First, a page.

fuss vs hassle what difference

what is difference between fuss and hassle

English

Etymology

Of unknown origin. Perhaps from Danish fjas (nonsense), from Middle Low German (compare German faseln (to maunder, talk nonsense))

Pronunciation

  • IPA(key): /fʌs/
  • Rhymes: -ʌs

Noun

fuss (countable and uncountable, plural fusses)

  1. (countable or uncountable) Excessive activity, worry, bother, or talk about something.
    • 1882, Thomas Carlyle, Reminiscences
  2. A complaint or noise; a scene.
  3. An exhibition of affection or admiration.

Translations

Verb

fuss (third-person singular simple present fusses, present participle fussing, simple past and past participle fussed)

  1. (intransitive) To be very worried or excited about something, often too much.
    His grandmother will never quit fussing over his vegetarianism.
  2. (intransitive) To fiddle; fidget; wiggle, or adjust
    Quit fussing with your hair. It looks fine.
  3. (intransitive, especially of babies) To cry or be ill-humoured.
  4. (intransitive, with over) To show affection for, especially animals.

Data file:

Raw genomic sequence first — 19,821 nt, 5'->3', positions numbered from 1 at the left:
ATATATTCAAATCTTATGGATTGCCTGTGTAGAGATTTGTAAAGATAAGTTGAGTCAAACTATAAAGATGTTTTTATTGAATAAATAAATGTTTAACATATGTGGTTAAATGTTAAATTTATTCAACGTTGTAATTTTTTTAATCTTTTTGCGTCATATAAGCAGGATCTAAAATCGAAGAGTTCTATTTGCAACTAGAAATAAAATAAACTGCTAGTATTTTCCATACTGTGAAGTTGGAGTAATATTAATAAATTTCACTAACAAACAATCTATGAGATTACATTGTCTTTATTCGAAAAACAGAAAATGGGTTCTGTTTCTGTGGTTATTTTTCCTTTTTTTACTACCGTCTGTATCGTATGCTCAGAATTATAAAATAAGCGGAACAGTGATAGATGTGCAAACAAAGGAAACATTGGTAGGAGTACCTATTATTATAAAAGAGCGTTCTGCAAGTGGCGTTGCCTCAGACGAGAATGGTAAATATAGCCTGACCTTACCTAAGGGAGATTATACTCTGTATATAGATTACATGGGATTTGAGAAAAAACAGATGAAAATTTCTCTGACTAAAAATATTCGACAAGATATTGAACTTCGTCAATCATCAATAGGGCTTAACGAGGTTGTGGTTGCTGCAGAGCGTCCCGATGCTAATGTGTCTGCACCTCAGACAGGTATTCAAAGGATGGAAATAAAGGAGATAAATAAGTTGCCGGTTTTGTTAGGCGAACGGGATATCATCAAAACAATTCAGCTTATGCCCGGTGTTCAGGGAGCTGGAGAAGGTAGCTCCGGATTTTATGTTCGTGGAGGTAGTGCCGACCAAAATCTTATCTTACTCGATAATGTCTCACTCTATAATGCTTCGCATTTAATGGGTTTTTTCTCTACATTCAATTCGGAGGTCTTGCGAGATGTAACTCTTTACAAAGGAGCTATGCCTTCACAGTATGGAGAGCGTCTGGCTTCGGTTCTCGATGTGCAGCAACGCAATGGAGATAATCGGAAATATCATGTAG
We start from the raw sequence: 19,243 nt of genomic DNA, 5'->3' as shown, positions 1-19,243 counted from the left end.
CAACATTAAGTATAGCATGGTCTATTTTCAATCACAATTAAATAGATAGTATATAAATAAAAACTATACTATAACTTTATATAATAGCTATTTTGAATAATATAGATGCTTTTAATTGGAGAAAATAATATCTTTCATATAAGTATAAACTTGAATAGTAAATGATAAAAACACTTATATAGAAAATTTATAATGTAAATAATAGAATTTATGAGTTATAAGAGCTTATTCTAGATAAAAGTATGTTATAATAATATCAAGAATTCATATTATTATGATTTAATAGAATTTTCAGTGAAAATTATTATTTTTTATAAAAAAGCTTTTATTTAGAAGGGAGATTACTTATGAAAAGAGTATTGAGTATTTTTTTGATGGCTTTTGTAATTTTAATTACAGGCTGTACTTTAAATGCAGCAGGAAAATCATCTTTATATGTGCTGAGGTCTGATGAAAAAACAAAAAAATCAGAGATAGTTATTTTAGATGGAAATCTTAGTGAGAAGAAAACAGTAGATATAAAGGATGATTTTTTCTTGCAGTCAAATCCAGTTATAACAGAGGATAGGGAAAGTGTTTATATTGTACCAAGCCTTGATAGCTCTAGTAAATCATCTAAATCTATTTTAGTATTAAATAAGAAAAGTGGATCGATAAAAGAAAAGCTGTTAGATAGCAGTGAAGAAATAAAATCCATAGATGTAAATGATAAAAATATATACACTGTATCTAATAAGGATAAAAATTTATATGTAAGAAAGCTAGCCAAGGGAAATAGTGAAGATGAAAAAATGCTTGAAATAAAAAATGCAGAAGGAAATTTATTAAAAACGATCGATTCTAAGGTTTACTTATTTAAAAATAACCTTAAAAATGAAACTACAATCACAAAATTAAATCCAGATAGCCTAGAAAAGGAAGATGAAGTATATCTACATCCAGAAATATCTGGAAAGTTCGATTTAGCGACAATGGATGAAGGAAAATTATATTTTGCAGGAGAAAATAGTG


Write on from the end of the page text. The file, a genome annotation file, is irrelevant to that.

5. (transitive) To pet.
    He fussed the cat.

Usage notes

  • Generally used with with, over, or about.

Translations

Derived terms

  • fussbudget
  • fussbutton
  • fusspot
  • fussy
  • fuss and bother
  • no muss no fuss

References

Anagrams

  • USSF

Hungarian

Alternative forms

  • fussál

Etymology

fut (to run) +‎ -j (personal suffix)

Pronunciation

  • IPA(key): [ˈfuʃː]
  • Hyphenation: fuss
  • Rhymes: -uʃː

Verb

fuss

  1. second-person singular subjunctive present indefinite of fut


English

Etymology

Unknown. Probably from US Southern dialectal hassle (to pant, breathe noisily), possibly from haste +‎ -le (frequentative suffix).

Pronunciation

  • IPA(key): /ˈhæsl/
  • Rhymes: -æsəl

Noun

hassle (plural hassles)

  1. Trouble, bother, unwanted annoyances or problems.
    I went through a lot of hassle to be the first to get a ticket.
  2. A fight or argument.
  3. An action which is not worth the difficulty involved.

Translations

Verb

hassle (third-person singular simple present hassles, present participle hassling, simple past and past participle hassled)

  1. To trouble, to bother, to annoy.
  2. To pick a fight or start an argument.

Translations

References

  • hassle at OneLook Dictionary Search

Anagrams

  • Hassel, Lashes, halses, lashes, selahs, shales, sheals

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